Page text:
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Babe Ruth's Death
- Babe Ruth
- Baseball Player
- February 6, 1895
- August 16, 1948
He's still considered by many to be baseball's brightest star, who excelled as both a pitcher and a hitter and whose giant personality made him one of the best known names of the twentieth century.
Born George Herman Ruth to a Baltimore saloon keeper and his wife, he was so incorrigible as a boy that his parents had him placed in St. Mary's Industrial School for Boys, where he lived for a dozen years. It was there that he learned baseball from one of the members of the school staff, Brother Mathias Boutlier.
George's prodigious blasts garnered the attention of Jack Dunne, who owned the local minor league team, the Baltimore Orioles, whom he joined as a player. In fact, that's how he earned his nickname, referred to by some older teammates as Jack's "babe".
Financial problems forced Dunne to unload his best prospects and the Babe was sold to the Boston Red Sox, where he went on to become one of the premier left handed pitchers in baseball.
He set a World Series record of 29 2/3's scoreless innings, a record that stood until 1961.
But similar to the way the Red Sox snatched Ruth from Baltimore, financial pressures (and the Babe's maverick ways) led Boston owner Harry Frazee to sell him to the New York Yankees for the unheard of sum of $125,000 in December, 1919.
Once in New York, Ruth's potential as a hitter blossomed and he changed the nature of the game with his long home runs. Sometimes his individual single season totals were more than other team's entire tallies. He teamed with Lou Gehrig and other Hall of Fame players to create the Yankee's Murderer's Row, initiating the Yanks' dynasty of World Series winning teams.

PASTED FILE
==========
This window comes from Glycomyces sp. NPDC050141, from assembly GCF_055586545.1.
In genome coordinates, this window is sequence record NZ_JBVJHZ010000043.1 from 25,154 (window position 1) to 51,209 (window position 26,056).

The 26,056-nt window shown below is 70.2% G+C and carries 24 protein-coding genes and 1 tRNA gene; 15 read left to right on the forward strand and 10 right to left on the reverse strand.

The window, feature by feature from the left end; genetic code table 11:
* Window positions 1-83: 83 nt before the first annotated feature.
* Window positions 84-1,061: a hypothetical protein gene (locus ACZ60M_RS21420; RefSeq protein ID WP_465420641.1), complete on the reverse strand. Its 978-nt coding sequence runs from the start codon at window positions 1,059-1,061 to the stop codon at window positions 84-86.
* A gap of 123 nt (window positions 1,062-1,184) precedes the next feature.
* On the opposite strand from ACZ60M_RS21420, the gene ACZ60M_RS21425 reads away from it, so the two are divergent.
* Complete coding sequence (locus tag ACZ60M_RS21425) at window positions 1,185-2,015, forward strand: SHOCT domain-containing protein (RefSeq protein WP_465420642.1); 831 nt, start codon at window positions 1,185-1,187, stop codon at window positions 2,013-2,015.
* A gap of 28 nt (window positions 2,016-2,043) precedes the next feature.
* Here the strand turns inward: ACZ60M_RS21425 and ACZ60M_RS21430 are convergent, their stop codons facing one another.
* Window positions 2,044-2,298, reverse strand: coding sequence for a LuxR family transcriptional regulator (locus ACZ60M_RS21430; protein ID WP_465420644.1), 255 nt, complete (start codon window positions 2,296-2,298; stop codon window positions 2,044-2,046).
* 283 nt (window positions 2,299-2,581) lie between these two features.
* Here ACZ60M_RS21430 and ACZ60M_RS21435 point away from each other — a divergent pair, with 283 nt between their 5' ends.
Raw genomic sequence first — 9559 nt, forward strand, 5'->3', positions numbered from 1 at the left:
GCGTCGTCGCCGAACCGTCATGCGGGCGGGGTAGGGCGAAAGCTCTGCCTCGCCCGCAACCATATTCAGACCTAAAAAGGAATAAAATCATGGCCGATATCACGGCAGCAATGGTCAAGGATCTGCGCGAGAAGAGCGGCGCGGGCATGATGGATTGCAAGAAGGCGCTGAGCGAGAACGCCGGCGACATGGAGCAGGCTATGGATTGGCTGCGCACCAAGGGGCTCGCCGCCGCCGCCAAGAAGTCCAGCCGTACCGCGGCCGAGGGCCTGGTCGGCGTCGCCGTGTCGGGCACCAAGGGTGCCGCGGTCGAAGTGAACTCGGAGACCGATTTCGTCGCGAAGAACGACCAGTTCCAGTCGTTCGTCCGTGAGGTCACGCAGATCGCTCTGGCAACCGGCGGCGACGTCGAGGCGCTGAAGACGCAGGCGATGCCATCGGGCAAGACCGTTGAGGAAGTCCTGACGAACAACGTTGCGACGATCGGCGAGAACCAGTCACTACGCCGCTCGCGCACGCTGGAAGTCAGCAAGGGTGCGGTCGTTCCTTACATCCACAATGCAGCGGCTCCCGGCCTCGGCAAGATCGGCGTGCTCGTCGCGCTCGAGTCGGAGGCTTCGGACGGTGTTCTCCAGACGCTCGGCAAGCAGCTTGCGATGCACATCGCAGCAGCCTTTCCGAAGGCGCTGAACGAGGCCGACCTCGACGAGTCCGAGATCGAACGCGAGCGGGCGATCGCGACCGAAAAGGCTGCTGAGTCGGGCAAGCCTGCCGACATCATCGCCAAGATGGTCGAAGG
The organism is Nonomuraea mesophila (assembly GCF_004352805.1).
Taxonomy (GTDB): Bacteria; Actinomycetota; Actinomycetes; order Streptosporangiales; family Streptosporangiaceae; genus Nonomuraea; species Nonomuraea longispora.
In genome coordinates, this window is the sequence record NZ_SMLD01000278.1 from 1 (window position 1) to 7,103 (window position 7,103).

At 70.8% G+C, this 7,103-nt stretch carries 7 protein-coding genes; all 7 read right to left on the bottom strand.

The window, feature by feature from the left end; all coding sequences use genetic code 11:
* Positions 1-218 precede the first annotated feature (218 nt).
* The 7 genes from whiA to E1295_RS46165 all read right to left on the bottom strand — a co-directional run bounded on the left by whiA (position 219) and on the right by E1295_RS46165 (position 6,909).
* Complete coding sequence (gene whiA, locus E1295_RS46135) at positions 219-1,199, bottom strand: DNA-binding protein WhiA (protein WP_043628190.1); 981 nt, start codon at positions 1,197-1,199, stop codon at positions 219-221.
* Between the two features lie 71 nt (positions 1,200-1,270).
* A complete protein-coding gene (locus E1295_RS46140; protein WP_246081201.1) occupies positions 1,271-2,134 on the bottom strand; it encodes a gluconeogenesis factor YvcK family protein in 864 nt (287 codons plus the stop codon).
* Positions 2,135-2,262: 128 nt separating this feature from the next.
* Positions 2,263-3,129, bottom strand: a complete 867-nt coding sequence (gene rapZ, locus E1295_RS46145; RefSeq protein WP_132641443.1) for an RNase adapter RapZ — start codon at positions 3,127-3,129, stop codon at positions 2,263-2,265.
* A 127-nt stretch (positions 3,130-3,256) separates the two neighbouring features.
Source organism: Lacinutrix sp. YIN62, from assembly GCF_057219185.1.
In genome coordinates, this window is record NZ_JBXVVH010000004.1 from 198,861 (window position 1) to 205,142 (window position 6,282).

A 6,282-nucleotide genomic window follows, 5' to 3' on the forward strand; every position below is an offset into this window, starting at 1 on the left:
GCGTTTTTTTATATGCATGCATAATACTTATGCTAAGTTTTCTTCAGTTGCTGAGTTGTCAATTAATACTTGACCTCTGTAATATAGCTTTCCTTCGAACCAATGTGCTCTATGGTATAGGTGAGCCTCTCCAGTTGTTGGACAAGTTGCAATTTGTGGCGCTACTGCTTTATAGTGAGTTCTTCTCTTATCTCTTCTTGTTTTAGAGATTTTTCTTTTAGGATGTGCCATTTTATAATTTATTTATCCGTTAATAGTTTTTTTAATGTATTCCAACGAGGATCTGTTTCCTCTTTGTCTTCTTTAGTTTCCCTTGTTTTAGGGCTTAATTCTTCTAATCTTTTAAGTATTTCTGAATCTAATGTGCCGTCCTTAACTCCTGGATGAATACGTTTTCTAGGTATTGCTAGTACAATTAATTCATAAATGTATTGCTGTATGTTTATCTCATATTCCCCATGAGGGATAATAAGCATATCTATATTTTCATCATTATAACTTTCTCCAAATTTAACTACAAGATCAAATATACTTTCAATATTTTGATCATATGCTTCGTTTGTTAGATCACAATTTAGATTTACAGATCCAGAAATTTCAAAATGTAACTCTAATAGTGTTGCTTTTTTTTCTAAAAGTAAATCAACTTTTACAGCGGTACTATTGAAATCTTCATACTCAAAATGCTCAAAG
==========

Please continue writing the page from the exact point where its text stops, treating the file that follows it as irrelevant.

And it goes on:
- Ruth hit 60 homers in 1927, a record that stood until 1961
- He hit 714 career home runs, which stood until Henry Aaron broke it in 1974.
- And he just had a way of delighting the crowds.
Meantime, all along the way, he satisfied his gargantuan appetites. For food. And drink. Cigars. And don't forget women. In fact, Ruth developed such a boisterous reputation that he was never given the chance to fulfill his dream in his later years to manage a big league team. But he was still an ambassador of sorts for the game.
In 1946, about ten years after leaving baseball, Babe Ruth began suffering headaches and a sore throat. Tests revealed he had a malignant tumor at the base of his skull and in his neck. Emaciated, he made his final appearance at Yankee Stadium on June 13, 1948.
A little more than two months later, he was dead. A mass wake was staged at Yankee Stadium and a funeral mass was held at St. Patrick's Cathedral.
And then, Babe Ruth was then laid to rest at Gate of Heaven Cemetery in Hawthorne, New York.